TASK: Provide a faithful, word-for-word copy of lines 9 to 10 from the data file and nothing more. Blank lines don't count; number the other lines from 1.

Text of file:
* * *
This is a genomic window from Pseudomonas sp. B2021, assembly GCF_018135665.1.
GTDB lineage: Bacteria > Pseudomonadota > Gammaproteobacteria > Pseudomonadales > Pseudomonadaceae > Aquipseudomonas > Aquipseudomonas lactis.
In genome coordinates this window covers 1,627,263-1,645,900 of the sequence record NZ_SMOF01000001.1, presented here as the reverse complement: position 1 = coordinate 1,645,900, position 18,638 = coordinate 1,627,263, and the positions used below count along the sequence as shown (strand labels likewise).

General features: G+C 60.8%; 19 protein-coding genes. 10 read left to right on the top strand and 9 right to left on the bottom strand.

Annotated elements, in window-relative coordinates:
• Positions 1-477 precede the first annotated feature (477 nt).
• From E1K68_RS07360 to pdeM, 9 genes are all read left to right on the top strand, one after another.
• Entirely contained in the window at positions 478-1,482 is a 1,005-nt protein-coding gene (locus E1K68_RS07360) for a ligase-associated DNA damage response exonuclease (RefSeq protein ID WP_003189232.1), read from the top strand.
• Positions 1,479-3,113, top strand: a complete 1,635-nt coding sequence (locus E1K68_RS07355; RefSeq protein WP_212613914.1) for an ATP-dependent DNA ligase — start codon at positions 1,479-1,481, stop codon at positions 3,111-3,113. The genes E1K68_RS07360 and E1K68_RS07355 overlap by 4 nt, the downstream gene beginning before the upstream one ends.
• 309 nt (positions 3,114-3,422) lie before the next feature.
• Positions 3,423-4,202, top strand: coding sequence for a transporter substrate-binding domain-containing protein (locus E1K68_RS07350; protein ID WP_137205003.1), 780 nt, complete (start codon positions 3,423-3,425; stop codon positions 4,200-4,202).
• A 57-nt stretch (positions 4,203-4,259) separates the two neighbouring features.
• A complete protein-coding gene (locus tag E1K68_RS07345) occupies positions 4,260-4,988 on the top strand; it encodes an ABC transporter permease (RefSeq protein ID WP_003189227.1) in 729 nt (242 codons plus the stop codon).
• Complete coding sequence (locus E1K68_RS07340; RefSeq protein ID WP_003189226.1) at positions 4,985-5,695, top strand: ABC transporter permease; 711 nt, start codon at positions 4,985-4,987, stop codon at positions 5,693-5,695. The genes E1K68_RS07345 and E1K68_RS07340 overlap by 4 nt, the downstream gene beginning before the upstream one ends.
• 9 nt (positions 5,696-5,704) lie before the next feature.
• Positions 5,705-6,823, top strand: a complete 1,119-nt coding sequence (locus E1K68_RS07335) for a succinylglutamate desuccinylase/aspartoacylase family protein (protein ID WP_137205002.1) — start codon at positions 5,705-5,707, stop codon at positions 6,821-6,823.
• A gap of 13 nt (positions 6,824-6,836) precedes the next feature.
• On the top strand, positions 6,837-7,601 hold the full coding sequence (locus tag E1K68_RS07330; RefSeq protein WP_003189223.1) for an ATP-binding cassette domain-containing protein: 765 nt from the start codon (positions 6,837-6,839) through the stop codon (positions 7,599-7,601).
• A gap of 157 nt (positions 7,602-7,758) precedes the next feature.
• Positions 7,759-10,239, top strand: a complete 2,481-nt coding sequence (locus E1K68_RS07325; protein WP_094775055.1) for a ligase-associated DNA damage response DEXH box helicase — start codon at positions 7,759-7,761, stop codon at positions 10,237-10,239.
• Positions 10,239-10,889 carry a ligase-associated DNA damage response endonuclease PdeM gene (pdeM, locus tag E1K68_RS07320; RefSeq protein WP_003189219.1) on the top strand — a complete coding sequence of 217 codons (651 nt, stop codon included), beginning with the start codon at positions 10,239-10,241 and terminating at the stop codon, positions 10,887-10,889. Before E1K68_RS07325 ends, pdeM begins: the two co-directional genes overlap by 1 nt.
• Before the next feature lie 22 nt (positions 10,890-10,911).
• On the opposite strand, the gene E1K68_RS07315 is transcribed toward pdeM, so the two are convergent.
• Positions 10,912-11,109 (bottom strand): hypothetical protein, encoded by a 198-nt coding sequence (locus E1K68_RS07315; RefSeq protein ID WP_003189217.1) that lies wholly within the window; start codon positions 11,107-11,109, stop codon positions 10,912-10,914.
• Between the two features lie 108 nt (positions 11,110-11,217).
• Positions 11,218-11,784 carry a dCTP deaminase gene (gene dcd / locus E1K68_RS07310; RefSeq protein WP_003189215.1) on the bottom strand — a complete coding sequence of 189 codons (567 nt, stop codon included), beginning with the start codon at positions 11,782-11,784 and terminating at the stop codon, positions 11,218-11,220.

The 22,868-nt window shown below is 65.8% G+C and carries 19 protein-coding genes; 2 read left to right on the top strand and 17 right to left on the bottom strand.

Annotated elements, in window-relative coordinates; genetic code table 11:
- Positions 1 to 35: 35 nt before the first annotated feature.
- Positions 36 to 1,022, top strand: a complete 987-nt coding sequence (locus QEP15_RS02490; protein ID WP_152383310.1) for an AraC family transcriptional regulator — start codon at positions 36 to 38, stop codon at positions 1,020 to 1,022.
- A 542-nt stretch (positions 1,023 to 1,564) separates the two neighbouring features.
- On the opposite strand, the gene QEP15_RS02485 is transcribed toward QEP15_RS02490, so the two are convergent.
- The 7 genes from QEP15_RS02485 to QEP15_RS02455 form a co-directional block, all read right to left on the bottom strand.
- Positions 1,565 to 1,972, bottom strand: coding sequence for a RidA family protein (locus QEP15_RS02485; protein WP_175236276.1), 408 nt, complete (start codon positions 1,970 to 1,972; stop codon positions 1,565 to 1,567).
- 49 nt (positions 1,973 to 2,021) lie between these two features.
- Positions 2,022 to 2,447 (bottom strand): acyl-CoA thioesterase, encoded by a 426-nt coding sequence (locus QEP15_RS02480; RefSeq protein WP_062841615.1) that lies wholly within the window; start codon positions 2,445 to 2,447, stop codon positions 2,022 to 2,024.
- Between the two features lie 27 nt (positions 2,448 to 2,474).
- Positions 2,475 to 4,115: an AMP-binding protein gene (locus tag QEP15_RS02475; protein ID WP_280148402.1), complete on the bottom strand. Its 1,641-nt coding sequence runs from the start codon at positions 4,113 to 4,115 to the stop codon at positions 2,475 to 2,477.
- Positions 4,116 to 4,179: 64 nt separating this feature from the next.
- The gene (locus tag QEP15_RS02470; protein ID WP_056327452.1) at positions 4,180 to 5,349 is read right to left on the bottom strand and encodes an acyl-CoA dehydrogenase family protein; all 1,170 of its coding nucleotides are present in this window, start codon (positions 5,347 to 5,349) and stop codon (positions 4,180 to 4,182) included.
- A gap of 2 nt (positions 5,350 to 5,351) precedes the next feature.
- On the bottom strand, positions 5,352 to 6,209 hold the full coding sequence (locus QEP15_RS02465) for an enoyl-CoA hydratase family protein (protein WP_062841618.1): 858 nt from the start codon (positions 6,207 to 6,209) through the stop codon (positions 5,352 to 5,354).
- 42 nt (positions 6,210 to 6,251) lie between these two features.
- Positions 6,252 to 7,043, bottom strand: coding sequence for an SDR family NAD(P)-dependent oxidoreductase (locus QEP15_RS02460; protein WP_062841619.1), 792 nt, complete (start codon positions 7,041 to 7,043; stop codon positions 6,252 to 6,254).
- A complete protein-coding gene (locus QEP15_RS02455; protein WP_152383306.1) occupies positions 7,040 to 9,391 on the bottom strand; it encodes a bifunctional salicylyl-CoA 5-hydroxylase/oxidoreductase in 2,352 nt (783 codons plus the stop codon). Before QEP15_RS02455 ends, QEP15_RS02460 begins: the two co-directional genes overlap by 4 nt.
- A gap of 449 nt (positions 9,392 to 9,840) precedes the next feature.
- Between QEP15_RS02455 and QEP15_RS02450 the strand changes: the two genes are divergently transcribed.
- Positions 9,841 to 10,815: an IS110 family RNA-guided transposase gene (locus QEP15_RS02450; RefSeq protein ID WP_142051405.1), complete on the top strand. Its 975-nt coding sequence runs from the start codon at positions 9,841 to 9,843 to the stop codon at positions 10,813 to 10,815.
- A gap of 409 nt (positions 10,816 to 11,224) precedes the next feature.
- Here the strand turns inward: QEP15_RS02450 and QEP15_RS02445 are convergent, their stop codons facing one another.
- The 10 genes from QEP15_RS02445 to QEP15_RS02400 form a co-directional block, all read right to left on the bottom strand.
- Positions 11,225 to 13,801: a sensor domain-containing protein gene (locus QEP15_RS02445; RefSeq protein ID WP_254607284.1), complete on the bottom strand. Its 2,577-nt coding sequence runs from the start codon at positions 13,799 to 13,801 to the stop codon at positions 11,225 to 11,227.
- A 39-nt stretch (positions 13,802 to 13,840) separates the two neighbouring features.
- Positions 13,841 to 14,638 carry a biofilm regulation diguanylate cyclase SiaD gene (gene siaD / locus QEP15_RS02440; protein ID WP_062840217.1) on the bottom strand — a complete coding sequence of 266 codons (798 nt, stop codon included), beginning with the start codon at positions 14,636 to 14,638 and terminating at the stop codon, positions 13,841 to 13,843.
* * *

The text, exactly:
• Positions 1,479-3,113, top strand: a complete 1,635-nt coding sequence (locus E1K68_RS07355; RefSeq protein WP_212613914.1) for an ATP-dependent DNA ligase — start codon at positions 1,479-1,481, stop codon at positions 3,111-3,113. The genes E1K68_RS07360 and E1K68_RS07355 overlap by 4 nt, the downstream gene beginning before the upstream one ends.
• 309 nt (positions 3,114-3,422) lie before the next feature.